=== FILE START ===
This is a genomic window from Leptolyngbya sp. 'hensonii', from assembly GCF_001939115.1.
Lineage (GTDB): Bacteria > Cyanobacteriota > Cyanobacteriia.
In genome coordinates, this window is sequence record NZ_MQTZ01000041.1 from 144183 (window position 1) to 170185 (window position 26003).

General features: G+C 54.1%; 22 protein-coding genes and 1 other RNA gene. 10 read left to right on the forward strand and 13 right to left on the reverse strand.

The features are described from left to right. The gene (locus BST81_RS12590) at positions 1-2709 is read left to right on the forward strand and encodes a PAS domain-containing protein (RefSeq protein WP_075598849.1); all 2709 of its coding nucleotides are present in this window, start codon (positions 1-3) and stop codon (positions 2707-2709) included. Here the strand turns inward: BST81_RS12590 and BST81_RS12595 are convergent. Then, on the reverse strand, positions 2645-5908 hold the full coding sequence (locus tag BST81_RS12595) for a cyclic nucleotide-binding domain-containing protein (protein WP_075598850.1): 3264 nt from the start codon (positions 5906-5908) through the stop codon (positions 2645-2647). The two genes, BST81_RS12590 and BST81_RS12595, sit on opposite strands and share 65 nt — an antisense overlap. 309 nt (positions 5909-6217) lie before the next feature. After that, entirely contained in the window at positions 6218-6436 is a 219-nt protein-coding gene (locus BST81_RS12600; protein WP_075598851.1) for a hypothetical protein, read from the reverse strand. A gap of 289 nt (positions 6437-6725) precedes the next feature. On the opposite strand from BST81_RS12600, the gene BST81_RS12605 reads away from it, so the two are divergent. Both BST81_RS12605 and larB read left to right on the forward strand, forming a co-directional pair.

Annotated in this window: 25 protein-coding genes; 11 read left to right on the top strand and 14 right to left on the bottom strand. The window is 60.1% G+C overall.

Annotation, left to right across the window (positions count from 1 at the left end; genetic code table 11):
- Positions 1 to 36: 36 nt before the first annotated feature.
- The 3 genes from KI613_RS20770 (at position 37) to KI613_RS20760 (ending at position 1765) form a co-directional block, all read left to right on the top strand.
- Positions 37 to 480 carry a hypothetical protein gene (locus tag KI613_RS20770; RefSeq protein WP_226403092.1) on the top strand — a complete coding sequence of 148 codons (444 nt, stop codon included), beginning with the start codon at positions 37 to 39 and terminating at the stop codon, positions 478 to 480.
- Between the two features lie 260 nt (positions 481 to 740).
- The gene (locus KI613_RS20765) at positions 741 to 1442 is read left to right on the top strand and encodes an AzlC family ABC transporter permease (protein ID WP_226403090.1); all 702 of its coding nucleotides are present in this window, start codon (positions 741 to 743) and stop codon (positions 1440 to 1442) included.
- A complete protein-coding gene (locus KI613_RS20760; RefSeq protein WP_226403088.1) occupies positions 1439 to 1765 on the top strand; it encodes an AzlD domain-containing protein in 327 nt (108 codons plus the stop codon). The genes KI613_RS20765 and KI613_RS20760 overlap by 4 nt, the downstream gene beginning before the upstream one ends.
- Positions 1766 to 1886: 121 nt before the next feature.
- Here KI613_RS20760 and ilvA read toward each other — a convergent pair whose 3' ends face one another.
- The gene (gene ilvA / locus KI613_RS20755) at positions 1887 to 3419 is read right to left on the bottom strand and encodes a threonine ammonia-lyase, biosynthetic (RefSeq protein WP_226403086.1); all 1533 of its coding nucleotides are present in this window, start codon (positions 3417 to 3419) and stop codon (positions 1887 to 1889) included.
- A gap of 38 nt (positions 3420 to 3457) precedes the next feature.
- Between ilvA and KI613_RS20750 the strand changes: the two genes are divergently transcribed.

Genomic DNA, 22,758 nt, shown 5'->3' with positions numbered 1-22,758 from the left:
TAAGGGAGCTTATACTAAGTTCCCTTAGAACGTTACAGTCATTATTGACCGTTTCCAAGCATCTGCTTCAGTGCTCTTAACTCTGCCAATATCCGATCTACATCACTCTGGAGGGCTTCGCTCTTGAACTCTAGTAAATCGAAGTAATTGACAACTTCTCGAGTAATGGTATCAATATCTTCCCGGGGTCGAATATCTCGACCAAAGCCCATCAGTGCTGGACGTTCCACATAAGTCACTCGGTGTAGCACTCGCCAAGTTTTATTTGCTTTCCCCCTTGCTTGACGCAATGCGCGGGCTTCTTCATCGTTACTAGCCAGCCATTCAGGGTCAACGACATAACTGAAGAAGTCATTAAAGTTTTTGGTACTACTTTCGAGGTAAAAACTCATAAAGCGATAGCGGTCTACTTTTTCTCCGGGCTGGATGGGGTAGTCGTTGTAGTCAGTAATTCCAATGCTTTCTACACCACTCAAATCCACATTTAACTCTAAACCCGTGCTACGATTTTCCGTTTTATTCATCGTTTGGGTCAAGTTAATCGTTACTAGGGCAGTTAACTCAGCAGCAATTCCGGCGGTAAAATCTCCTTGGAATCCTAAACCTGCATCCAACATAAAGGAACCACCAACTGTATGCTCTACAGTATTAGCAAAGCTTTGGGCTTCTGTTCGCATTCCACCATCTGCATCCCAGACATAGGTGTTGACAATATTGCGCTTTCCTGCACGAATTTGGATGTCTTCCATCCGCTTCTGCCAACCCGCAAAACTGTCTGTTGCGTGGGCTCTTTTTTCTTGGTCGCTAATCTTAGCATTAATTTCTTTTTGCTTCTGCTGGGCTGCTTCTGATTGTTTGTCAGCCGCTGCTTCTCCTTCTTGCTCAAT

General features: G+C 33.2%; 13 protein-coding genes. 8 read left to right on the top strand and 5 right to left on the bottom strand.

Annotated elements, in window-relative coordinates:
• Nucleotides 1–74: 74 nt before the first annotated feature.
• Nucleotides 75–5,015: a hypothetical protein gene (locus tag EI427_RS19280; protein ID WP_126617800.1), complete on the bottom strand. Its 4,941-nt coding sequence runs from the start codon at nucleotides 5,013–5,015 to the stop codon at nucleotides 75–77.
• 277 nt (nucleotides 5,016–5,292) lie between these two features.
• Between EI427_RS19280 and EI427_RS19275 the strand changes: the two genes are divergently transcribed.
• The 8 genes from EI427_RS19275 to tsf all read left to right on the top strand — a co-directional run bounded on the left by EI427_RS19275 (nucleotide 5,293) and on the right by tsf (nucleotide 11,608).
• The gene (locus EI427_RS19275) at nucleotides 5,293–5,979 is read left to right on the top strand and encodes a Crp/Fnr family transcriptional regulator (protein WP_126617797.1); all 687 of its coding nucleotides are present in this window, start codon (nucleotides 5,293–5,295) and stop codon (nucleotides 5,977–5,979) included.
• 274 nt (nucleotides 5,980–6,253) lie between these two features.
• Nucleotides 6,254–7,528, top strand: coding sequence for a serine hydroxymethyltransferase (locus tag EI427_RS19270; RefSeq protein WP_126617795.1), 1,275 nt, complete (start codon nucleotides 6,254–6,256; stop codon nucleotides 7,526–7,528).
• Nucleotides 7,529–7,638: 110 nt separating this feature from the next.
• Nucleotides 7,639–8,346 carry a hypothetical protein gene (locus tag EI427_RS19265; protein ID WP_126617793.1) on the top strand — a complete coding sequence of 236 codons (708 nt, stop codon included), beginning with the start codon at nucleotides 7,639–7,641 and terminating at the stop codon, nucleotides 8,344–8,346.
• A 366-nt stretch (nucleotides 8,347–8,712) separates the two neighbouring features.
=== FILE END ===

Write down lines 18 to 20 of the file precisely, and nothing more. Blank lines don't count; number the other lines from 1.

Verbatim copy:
- Between ilvA and KI613_RS20750 the strand changes: the two genes are divergently transcribed.

Genomic DNA, 22,758 nt, shown 5'->3' with positions numbered 1-22,758 from the left:
TAAGGGAGCTTATACTAAGTTCCCTTAGAACGTTACAGTCATTATTGACCGTTTCCAAGCATCTGCTTCAGTGCTCTTAACTCTGCCAATATCCGATCTACATCACTCTGGAGGGCTTCGCTCTTGAACTCTAGTAAATCGAAGTAATTGACAACTTCTCGAGTAATGGTATCAATATCTTCCCGGGGTCGAATATCTCGACCAAAGCCCATCAGTGCTGGACGTTCCACATAAGTCACTCGGTGTAGCACTCGCCAAGTTTTATTTGCTTTCCCCCTTGCTTGACGCAATGCGCGGGCTTCTTCATCGTTACTAGCCAGCCATTCAGGGTCAACGACATAACTGAAGAAGTCATTAAAGTTTTTGGTACTACTTTCGAGGTAAAAACTCATAAAGCGATAGCGGTCTACTTTTTCTCCGGGCTGGATGGGGTAGTCGTTGTAGTCAGTAATTCCAATGCTTTCTACACCACTCAAATCCACATTTAACTCTAAACCCGTGCTACGATTTTCCGTTTTATTCATCGTTTGGGTCAAGTTAATCGTTACTAGGGCAGTTAACTCAGCAGCAATTCCGGCGGTAAAATCTCCTTGGAATCCTAAACCTGCATCCAACATAAAGGAACCACCAACTGTATGCTCTACAGTATTAGCAAAGCTTTGGGCTTCTGTTCGCATTCCACCATCTGCATCCCAGACATAGGTGTTGACAATATTGCGCTTTCCTGCACGAATTTGGATGTCTTCCATCCGCTTCTGCCAACCCGCAAAACTGTCTGTTGCGTGGGCTCTTTTTTCTTGGTCGCTAATCTTAGCATTAATTTCTTTTTGCTTCTGCTGGGCTGCTTCTGATTGTTTGTCAGCCGCTGCTTCTCCTTCTTGCTCAAT